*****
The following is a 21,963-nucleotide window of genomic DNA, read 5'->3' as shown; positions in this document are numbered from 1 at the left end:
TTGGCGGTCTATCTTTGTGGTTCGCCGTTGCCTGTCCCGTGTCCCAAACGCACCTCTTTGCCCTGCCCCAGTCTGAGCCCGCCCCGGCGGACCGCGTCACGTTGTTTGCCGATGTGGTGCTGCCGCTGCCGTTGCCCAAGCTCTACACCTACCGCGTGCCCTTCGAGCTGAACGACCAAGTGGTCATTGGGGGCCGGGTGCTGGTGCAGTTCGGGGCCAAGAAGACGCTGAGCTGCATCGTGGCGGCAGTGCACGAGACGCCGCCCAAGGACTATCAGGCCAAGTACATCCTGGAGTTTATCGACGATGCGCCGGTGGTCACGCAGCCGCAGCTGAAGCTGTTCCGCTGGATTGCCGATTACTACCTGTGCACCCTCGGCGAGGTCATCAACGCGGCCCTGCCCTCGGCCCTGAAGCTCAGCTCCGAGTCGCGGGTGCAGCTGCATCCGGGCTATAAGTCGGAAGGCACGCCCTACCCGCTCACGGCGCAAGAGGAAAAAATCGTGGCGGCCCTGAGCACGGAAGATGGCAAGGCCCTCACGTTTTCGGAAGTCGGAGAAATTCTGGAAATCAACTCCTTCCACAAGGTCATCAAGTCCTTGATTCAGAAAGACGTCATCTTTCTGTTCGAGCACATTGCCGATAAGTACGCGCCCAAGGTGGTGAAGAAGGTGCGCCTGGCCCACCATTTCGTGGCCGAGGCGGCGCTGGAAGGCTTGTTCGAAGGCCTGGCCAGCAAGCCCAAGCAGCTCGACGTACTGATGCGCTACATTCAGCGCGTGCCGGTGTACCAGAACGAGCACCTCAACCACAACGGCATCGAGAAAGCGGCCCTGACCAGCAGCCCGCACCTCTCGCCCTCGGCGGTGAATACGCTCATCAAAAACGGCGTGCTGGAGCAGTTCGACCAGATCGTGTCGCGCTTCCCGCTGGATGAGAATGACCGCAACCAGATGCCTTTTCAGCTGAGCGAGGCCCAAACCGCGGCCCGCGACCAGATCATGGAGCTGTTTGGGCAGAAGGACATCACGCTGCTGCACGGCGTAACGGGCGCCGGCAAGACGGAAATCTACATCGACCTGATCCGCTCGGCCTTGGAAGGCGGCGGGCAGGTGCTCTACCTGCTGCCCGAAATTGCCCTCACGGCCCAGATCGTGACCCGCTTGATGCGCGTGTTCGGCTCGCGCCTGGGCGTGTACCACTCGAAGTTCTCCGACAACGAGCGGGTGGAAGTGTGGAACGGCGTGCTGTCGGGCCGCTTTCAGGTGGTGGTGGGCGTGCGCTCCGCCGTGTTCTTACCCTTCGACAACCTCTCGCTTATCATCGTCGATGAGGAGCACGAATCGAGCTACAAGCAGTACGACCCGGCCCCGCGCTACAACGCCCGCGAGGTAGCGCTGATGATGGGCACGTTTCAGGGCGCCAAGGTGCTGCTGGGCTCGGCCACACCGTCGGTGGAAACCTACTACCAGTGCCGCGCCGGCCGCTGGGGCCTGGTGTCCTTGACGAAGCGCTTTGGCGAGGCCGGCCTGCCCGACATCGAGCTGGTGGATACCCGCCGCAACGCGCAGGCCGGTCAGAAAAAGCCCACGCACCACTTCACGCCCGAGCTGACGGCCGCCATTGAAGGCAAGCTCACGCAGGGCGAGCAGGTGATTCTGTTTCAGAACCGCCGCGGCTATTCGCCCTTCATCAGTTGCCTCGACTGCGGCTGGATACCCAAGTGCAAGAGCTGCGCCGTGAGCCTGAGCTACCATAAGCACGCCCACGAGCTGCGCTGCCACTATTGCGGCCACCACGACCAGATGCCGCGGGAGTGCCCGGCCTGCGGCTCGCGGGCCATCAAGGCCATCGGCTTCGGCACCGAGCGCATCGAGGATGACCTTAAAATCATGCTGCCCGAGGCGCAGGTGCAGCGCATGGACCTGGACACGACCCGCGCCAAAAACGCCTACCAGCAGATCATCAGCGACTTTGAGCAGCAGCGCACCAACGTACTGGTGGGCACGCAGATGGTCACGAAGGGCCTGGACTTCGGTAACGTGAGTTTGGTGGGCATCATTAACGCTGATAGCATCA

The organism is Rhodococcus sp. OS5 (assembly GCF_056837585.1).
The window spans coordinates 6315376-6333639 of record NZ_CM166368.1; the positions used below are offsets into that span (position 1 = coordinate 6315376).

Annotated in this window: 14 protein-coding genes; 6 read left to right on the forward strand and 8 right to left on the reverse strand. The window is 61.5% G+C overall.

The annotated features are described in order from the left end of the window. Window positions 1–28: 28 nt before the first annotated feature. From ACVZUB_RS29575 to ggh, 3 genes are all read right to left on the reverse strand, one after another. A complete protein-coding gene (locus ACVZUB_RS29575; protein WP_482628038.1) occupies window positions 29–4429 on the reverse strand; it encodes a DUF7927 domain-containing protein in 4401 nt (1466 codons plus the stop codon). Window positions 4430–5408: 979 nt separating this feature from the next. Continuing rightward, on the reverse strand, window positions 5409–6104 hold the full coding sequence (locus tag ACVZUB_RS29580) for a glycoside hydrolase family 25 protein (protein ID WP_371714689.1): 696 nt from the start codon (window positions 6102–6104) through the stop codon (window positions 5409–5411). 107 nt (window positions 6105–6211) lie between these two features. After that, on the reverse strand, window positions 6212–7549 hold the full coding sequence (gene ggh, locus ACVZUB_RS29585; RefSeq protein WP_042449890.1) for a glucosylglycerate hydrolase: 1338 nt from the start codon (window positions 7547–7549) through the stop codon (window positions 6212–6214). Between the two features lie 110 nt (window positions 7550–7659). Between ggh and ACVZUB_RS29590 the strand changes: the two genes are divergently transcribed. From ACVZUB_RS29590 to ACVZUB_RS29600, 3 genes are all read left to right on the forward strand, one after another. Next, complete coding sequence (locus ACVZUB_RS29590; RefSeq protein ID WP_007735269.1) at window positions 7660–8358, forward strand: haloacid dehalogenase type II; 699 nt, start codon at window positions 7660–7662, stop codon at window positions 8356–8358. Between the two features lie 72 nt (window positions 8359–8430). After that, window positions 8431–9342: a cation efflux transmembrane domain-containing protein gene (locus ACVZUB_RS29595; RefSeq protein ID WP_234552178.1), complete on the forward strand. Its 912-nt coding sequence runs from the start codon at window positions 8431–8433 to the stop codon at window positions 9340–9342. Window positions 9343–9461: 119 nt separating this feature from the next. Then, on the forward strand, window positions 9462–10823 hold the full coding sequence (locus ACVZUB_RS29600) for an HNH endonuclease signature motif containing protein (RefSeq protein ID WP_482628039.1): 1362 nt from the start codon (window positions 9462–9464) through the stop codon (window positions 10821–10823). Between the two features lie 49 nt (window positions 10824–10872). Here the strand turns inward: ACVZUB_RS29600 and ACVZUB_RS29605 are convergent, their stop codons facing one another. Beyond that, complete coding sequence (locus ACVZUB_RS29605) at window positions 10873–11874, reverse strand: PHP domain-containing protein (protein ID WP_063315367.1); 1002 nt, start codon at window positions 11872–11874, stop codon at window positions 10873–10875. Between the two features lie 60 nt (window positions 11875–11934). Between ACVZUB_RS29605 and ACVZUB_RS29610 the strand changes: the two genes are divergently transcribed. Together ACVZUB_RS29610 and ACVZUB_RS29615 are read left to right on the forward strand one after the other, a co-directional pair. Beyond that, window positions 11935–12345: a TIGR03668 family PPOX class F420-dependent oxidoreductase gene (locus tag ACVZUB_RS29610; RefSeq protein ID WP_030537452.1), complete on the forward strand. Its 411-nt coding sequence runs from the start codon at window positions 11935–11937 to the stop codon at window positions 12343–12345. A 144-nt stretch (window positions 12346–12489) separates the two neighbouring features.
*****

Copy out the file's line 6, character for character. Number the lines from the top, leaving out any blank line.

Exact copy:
The annotated features are described in order from the left end of the window. Window positions 1–28: 28 nt before the first annotated feature. From ACVZUB_RS29575 to ggh, 3 genes are all read right to left on the reverse strand, one after another. A complete protein-coding gene (locus ACVZUB_RS29575; protein WP_482628038.1) occupies window positions 29–4429 on the reverse strand; it encodes a DUF7927 domain-containing protein in 4401 nt (1466 codons plus the stop codon). Window positions 4430–5408: 979 nt separating this feature from the next. Continuing rightward, on the reverse strand, window positions 5409–6104 hold the full coding sequence (locus tag ACVZUB_RS29580) for a glycoside hydrolase family 25 protein (protein ID WP_371714689.1): 696 nt from the start codon (window positions 6102–6104) through the stop codon (window positions 5409–5411). 107 nt (window positions 6105–6211) lie between these two features. After that, on the reverse strand, window positions 6212–7549 hold the full coding sequence (gene ggh, locus ACVZUB_RS29585; RefSeq protein WP_042449890.1) for a glucosylglycerate hydrolase: 1338 nt from the start codon (window positions 7547–7549) through the stop codon (window positions 6212–6214). Between the two features lie 110 nt (window positions 7550–7659). Between ggh and ACVZUB_RS29590 the strand changes: the two genes are divergently transcribed. From ACVZUB_RS29590 to ACVZUB_RS29600, 3 genes are all read left to right on the forward strand, one after another. Next, complete coding sequence (locus ACVZUB_RS29590; RefSeq protein ID WP_007735269.1) at window positions 7660–8358, forward strand: haloacid dehalogenase type II; 699 nt, start codon at window positions 7660–7662, stop codon at window positions 8356–8358. Between the two features lie 72 nt (window positions 8359–8430). After that, window positions 8431–9342: a cation efflux transmembrane domain-containing protein gene (locus ACVZUB_RS29595; RefSeq protein ID WP_234552178.1), complete on the forward strand. Its 912-nt coding sequence runs from the start codon at window positions 8431–8433 to the stop codon at window positions 9340–9342. Window positions 9343–9461: 119 nt separating this feature from the next. Then, on the forward strand, window positions 9462–10823 hold the full coding sequence (locus ACVZUB_RS29600) for an HNH endonuclease signature motif containing protein (RefSeq protein ID WP_482628039.1): 1362 nt from the start codon (window positions 9462–9464) through the stop codon (window positions 10821–10823). Between the two features lie 49 nt (window positions 10824–10872). Here the strand turns inward: ACVZUB_RS29600 and ACVZUB_RS29605 are convergent, their stop codons facing one another. Beyond that, complete coding sequence (locus ACVZUB_RS29605) at window positions 10873–11874, reverse strand: PHP domain-containing protein (protein ID WP_063315367.1); 1002 nt, start codon at window positions 11872–11874, stop codon at window positions 10873–10875. Between the two features lie 60 nt (window positions 11875–11934). Between ACVZUB_RS29605 and ACVZUB_RS29610 the strand changes: the two genes are divergently transcribed. Together ACVZUB_RS29610 and ACVZUB_RS29615 are read left to right on the forward strand one after the other, a co-directional pair. Beyond that, window positions 11935–12345: a TIGR03668 family PPOX class F420-dependent oxidoreductase gene (locus tag ACVZUB_RS29610; RefSeq protein ID WP_030537452.1), complete on the forward strand. Its 411-nt coding sequence runs from the start codon at window positions 11935–11937 to the stop codon at window positions 12343–12345. A 144-nt stretch (window positions 12346–12489) separates the two neighbouring features.